Commenced in January 2007
Frequency: Monthly
Edition: International
Paper Count: 2

Search results for: Reinforcing steel bars

2 Result Validation Analysis of Steel Testing Machines

Authors: Wasiu O. Ajagbe, Habeeb O. Hamzat, Waris A. Adebisi


Structural failures occur due to a number of reasons. These may include under design, poor workmanship, substandard materials, misleading laboratory tests and lots more. Reinforcing steel bar is an important construction material, hence its properties must be accurately known before being utilized in construction. Understanding this property involves carrying out mechanical tests prior to design and during construction to ascertain correlation using steel testing machine which is usually not readily available due to the location of project. This study was conducted to determine the reliability of reinforcing steel testing machines. Reconnaissance survey was conducted to identify laboratories where yield and ultimate tensile strengths tests can be carried out. Six laboratories were identified within Ibadan and environs. However, only four were functional at the time of the study. Three steel samples were tested for yield and tensile strengths, using a steel testing machine, at each of the four laboratories (LM, LO, LP and LS). The yield and tensile strength results obtained from the laboratories were compared with the manufacturer’s specification using a reliability analysis programme. Structured questionnaire was administered to the operators in each laboratory to consider their impact on the test results. The average value of manufacturers’ tensile strength and yield strength are 673.7 N/mm2 and 559.7 N/mm2 respectively. The tensile strength obtained from the four laboratories LM, LO, LP and LS are given as 579.4, 652.7, 646.0 and 649.9 N/mm2 respectively while their yield strengths respectively are 453.3, 597.0, 550.7 and 564.7 N/mm2. Minimum tensile to yield strength ratio is 1.08 for BS 4449: 2005 and 1.15 for ASTM A615. Tensile to yield strength ratio from the four laboratories are 1.28, 1.09, 1.17 and 1.15 for LM, LO, LP and LS respectively. The tensile to yield strength ratio shows that the result obtained from all the laboratories meet the code requirements used for the test. The result of the reliability test shows varying level of reliability between the manufacturers’ specification and the result obtained from the laboratories. Three of the laboratories; LO, LS and LP have high value of reliability with the manufacturer i.e. 0.798, 0.866 and 0.712 respectively. The fourth laboratory, LM has a reliability value of 0.100. Steel test should be carried out in a laboratory using the same code in which the structural design was carried out. More emphasis should be laid on the importance of code provisions.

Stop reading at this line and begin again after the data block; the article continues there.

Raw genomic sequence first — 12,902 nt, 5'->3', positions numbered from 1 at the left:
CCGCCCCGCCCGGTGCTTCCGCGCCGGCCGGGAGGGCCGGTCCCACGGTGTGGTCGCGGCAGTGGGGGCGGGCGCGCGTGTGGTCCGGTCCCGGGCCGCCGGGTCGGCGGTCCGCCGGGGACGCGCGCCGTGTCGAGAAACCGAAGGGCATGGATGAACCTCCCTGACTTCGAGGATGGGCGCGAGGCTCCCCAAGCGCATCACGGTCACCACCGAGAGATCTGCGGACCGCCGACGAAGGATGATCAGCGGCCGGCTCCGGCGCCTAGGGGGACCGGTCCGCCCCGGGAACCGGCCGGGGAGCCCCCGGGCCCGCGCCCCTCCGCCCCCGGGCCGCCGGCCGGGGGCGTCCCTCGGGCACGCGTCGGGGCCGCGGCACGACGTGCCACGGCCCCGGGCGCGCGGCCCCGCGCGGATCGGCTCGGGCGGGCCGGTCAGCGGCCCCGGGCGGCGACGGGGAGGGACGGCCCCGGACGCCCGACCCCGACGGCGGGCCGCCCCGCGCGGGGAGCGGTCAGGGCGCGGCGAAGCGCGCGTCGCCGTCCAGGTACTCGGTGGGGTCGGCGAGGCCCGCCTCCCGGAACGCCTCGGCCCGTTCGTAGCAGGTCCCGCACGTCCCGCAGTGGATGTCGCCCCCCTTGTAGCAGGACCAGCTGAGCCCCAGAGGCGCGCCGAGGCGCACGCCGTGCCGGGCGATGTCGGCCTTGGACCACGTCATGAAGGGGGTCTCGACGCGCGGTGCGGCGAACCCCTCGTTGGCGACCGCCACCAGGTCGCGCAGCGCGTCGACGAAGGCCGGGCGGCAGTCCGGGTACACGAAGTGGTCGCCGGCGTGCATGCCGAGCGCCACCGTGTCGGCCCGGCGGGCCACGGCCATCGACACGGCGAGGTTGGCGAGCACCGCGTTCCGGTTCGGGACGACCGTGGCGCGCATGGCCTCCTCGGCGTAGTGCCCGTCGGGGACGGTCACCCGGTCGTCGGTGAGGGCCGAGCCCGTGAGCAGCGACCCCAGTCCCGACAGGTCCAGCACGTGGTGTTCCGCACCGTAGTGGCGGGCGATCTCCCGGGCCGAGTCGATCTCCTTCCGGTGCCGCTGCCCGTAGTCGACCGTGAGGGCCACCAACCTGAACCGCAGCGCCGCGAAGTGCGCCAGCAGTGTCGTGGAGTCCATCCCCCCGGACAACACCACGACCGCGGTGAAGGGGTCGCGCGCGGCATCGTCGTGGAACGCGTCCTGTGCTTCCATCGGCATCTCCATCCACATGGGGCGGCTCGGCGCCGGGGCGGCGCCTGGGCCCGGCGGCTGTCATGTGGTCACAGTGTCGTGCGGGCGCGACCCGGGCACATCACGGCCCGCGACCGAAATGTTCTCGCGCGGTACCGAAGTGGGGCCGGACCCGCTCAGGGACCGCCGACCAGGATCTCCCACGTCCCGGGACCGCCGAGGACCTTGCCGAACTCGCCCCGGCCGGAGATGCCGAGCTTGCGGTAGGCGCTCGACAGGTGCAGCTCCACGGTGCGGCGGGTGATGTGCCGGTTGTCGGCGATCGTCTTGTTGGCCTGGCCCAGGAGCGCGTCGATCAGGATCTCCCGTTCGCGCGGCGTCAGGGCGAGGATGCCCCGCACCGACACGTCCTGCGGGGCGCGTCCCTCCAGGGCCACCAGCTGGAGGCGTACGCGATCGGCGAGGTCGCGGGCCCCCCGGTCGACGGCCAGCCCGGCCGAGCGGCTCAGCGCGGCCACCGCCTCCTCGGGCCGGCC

Keywords: Reinforcing steel bars, reliability analysis, tensile strength, universal testing machine, yield strength.

Procedia APA BibTeX Chicago EndNote Harvard JSON MLA RIS XML ISO 690 PDF Downloads 258
1 Comparison between Experimental and Numerical Studies of Fully Encased Composite Columns

Authors: Md. Soebur Rahman, Mahbuba Begum, Raquib Ahsan


Composite column is a structural member that uses a combination of structural steel shapes, pipes or tubes with or without reinforcing steel bars and reinforced concrete to provide adequate load carrying capacity to sustain either axial compressive loads alone or a combination of axial loads and bending moments. Composite construction takes the advantages of the speed of construction, light weight and strength of steel, and the higher mass, stiffness, damping properties and economy of reinforced concrete. The most usual types of composite columns are the concrete filled steel tubes and the partially or fully encased steel profiles. Fully encased composite column (FEC) provides compressive strength, stability, stiffness, improved fire proofing and better corrosion protection. This paper reports experimental and numerical investigations of the behaviour of concrete encased steel composite columns subjected to short-term axial load. In this study, eleven short FEC columns with square shaped cross section were constructed and tested to examine the load-deflection behavior. The main variables in the test were considered as concrete compressive strength, cross sectional size and percentage of structural steel. A nonlinear 3-D finite element (FE) model has been developed to analyse the inelastic behaviour of steel, concrete, and longitudinal reinforcement as well as the effect of concrete confinement of the FEC columns. FE models have been validated against the current experimental study conduct in the laboratory and published experimental results under concentric load. It has been observed that FE model is able to predict the experimental behaviour of FEC columns under concentric gravity loads with good accuracy. Good agreement has been achieved between the complete experimental and the numerical load-deflection behaviour in this study. The capacities of each constituent of FEC columns such as structural steel, concrete and rebar's were also determined from the numerical study. Concrete is observed to provide around 57% of the total axial capacity of the column whereas the steel I-sections contributes to the rest of the capacity as well as ductility of the overall system. The nonlinear FE model developed in this study is also used to explore the effect of concrete strength and percentage of structural steel on the behaviour of FEC columns under concentric loads. The axial capacity of FEC columns has been found to increase significantly by increasing the strength of concrete.

Keywords: Composite, columns, experimental, finite element, fully encased, strength.

Procedia APA BibTeX Chicago EndNote Harvard JSON MLA RIS XML ISO 690 PDF Downloads 1734